Fig. 2
figure 2

The relationship between SHR and AKI. OR: odd ratio; CI: confidence interval

Table 2 Cox regression and logistic regression analyses for different end points
Fig. 3
figure 3

Kaplan–Meier analysis for 1-year mortality of distinct groups

Additionally, we conducted the RCS analysis to provide a comprehensive examination of the continuous relationship between SHR and the occurrence of AKI. As depicted in Fig. 4, this graphical representation illustrates the U-shaped pattern in the association between SHR and AKI. This pattern is consistently observable in both the unadjusted and adjusted models. Notably, the optimal point in this curve, indicative of the lowest risk for all-cause mortality, was precisely identified at a specific SHR level of 0.98, aligning with the 0.75–0.99 interval (which was designated as the reference group). Upon standardizing SHR, we observed that when SHR falls below 0.98, the odds ratio for predicting AKI per standard deviation increase was 0.58 (95% CI: 0.45 to 0.75). Conversely, when SHR exceeded 0.98, the odds ratio for predicting AKI per standard deviation increase was 1.32 (95% CI: 1.22 to 1.46) based on the adjusted model. The RCS analysis of SHR and AKI stage 2/3 also illustrated the U-shaped association (Figure S2).

Fig. 4
figure 4

Restricted cubic spline analysis. The U-shaped association between SHR and acute kidney injury was observed in both (A) unadjusted model and (B) adjusted model

Subgroup analysis

Extensive analyses were conducted to investigate the intricate association between the SHR and the development of AKI within diverse subpopulations. Rigorously adjusted for potential confounding factors, our investigation consistently revealed a recurrent U-shaped relationship across all the subgroups examined, as comprehensively presented in Table 3. Significantly, our examination unveiled notable interactions between SHR and specific variables, including gender, DM, CKD, and acute HF (all P for interaction < 0.05). For instance, it is noteworthy that non-diabetic patients exhibited a relatively elevated risk of in-hospital mortality compared to patients with CKD. Furthermore, we expanded our exploration by conducting meticulous RCS analyses within these subgroups, taking into consideration gender, DM, CKD, and acute HF. Impressively, our thorough investigation consistently disclosed a U-shaped relationship between SHR, evaluated on a continuous scale, and the incidence of AKI in all the scrutinized subgroups (Figure S3-6).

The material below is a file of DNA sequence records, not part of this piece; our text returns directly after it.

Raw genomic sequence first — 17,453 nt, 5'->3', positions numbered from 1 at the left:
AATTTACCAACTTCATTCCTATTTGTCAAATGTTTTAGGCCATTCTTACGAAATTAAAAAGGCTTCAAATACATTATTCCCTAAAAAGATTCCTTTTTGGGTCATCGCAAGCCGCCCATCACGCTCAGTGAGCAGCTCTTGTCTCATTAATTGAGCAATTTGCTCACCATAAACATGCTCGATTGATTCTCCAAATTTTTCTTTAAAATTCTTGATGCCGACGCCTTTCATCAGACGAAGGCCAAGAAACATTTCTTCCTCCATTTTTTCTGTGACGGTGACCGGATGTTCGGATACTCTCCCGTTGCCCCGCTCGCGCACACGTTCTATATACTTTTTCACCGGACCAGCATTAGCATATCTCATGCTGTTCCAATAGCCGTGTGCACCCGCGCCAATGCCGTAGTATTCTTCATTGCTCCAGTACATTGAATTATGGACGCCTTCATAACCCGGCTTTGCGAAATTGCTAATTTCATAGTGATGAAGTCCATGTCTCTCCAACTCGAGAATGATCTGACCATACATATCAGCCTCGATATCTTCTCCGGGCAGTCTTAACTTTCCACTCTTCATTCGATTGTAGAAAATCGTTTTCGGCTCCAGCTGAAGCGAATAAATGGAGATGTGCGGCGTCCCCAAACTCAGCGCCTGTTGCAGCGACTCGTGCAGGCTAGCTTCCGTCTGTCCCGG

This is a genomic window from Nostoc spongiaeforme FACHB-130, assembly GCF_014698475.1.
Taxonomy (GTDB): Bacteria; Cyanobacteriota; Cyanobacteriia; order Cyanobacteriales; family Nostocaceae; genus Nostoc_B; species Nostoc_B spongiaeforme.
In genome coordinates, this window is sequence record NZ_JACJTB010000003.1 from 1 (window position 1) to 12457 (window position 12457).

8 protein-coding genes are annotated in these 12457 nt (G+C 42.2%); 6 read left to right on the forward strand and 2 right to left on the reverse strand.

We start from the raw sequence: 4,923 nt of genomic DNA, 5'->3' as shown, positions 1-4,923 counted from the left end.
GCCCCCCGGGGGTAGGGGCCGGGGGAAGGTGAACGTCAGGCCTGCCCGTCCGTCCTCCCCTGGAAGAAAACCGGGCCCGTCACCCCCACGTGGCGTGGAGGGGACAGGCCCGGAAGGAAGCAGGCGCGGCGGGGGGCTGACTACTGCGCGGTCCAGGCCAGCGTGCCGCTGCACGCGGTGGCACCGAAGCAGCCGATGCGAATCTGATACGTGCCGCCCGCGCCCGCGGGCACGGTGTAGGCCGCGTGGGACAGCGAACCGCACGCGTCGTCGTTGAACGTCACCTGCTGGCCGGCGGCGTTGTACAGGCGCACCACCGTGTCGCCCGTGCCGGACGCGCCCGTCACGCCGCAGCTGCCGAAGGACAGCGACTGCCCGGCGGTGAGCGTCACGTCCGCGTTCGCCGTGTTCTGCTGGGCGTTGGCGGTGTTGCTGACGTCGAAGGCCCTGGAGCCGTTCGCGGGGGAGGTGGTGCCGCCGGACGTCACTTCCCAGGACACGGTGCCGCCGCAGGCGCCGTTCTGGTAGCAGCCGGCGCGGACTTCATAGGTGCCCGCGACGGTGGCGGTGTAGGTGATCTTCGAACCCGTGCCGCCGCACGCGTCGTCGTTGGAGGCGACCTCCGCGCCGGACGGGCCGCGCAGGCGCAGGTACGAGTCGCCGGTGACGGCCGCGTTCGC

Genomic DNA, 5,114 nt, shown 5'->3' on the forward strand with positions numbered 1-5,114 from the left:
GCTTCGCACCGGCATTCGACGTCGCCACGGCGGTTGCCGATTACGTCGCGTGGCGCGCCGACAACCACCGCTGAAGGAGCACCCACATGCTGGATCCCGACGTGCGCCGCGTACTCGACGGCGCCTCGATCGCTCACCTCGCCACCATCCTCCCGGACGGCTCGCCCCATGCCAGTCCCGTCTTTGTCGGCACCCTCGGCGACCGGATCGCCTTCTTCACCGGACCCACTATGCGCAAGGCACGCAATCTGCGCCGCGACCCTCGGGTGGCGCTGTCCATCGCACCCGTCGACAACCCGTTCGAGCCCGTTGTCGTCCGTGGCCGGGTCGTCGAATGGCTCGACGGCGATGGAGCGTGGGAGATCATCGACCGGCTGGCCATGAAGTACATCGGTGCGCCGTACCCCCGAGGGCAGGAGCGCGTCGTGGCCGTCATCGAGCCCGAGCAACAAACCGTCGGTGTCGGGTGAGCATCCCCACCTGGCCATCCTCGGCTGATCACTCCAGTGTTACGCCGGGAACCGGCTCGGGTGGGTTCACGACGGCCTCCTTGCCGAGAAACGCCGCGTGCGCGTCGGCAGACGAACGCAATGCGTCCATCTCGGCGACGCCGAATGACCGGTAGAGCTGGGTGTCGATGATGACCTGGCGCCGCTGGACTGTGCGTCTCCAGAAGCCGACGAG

Table 3 Subgroup analysis evaluating the association between SHR and AKI by means of odds ratios